GTT's Eric Warren: Consolidation Means Greater Opportunities

GTT Communications has acquired and successfully integrated more than 30 companies in the last decade.

Edward Gately, Senior News Editor

April 18, 2018

3 Min Read
GTT's Eric Warren at CP Expo 2018

(Pictured above: GTT’s Eric Warren on stage at the Channel Partners Conference & Expo, April 18.)

CHANNEL PARTNERS CONFERENCE & EXPO — Feeling anxious about all of the consolidation that’s occurred in the channel? And the decreasing number of suppliers?

Eric Warren, GTT Communications‘ president of the Americas, said partners instead should be feeling more confident than ever about all the lucrative opportunities available to them. He was a keynote speaker Wednesday at the Channel Partners Conference and Expo.

GTT has acquired and successfully integrated more than 30 companies in the last 10 years, resulting in a revenue run rate approaching $1 billion.

Prior to all of the consolidation, the marketplace was unsustainable and fragmented, with inefficiencies, downward pricing pressure, limited product sets and customer complexity, he said. There are fewer choices now, but it’s “very financially stable,” he said.

“They’re so worried about the consolidation, and a big piece of it is their revenue; their business’ revenue is consolidating into very few companies now because of that consolidation,” Warren said. “The other thing they’re worried about is there’s less choice, there [are fewer] carriers to choose from and they think that leads to less price competition as well.”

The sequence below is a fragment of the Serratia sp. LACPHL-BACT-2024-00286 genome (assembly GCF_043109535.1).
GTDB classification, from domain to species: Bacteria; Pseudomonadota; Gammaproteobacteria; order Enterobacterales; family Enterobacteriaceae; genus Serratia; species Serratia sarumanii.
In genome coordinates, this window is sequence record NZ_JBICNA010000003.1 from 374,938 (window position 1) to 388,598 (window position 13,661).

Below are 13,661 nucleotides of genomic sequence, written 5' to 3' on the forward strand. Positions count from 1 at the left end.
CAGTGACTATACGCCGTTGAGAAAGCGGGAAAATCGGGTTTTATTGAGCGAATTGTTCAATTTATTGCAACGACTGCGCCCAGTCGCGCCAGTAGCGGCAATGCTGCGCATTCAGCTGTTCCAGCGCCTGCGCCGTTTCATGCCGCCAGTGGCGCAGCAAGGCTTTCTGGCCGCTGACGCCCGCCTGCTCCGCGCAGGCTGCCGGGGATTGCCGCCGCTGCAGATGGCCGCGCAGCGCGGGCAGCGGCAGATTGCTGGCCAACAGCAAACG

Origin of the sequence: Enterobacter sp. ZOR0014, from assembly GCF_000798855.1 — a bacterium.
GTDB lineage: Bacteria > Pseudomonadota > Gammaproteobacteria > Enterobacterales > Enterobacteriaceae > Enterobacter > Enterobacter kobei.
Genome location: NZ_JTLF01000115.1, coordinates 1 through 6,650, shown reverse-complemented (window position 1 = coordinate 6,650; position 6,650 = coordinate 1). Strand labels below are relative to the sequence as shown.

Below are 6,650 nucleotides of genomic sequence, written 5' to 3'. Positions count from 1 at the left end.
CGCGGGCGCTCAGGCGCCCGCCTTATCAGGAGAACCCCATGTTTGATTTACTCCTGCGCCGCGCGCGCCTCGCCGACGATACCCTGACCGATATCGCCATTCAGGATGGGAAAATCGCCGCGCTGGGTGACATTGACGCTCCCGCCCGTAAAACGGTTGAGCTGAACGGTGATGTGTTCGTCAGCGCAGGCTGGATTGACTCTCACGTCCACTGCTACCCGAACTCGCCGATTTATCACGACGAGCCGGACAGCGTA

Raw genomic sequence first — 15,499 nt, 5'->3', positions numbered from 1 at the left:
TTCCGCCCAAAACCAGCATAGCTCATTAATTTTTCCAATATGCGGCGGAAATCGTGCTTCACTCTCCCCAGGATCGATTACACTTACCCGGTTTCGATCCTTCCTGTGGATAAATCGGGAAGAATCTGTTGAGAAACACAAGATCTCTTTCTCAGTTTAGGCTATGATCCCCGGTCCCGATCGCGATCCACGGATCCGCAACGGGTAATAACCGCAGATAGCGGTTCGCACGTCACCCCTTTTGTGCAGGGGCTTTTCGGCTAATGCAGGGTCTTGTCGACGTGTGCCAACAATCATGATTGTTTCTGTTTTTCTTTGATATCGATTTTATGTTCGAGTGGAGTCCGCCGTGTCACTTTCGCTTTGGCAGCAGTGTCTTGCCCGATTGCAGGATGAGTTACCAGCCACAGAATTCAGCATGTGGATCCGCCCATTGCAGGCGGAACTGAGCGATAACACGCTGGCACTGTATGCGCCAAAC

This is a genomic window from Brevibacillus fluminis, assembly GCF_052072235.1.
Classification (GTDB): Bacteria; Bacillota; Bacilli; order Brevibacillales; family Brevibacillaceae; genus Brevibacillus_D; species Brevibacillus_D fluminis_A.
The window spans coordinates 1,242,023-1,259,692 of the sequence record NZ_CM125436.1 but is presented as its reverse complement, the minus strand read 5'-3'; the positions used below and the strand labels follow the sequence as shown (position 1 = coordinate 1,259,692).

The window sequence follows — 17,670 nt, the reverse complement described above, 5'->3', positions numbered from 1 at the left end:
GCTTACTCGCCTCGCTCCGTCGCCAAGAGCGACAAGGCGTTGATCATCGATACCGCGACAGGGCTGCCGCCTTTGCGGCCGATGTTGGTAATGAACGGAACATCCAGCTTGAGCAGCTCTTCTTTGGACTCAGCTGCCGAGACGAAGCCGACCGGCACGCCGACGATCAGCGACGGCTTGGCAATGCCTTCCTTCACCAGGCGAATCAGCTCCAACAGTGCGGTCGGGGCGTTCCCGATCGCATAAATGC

Enterprise clients need a partner more than ever, he said.

“The world is changing and becoming so complex, and to navigate the change is very, very difficult, so they need that partner to navigate that change,” Warren said. “There [are] lots of opportunities out there and lots of alternatives out there like GTT, but enterprise clients don’t know about them and they can help them identify those other partners.”

GTT is a “massive consolidator” in the industry, but its customers “do not feel the pain,” he said.

The one thing this consolidation does is add more capabilities into a one-stop shop, Warren said.

“In the 1990s, there were lots and lots of companies, but a lot of them had very niche products and niche geographies, so it was very complex because you had to use lots of different vendors to build your network,” he said. “Today it’s about scale and scope, and the network to a lot of CIOs should not be the complex part of where they focus their time. It’s mobility, it’s security, it’s cloud migration. They just want the network to work, so by having a one-stop shop, it keeps things simpler for them, much simpler.”

Enterprises are focused on latest technologies like the Internet of Things (IoT) and SD-WAN, and “they can’t keep up with all of these technologies,” Warren said.

“Security’s tough, it’s really important and you can get fired if security’s a problem,” he said. “Mobility’s tough and cloud migration is tough. By creating a one-stop shop, versus having to go buy from four or five companies to patch together a national network, it adds simplicity.”

Instead of looking back, partners need to be present and to realize “it’s a really good time for all of us,” Warren said.

“It’s human nature to think of how things were so much better 10 years ago,” he said. “I’m here to tell you, I think things are really good right now. Seize the opportunity you have today.”

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About the Author(s)

Edward Gately

Senior News Editor, Channel Futures

As news editor, Edward Gately covers cybersecurity, new channel programs and program changes, M&A and other IT channel trends. Prior to Informa, he spent 26 years as a newspaper journalist in Texas, Louisiana and Arizona.

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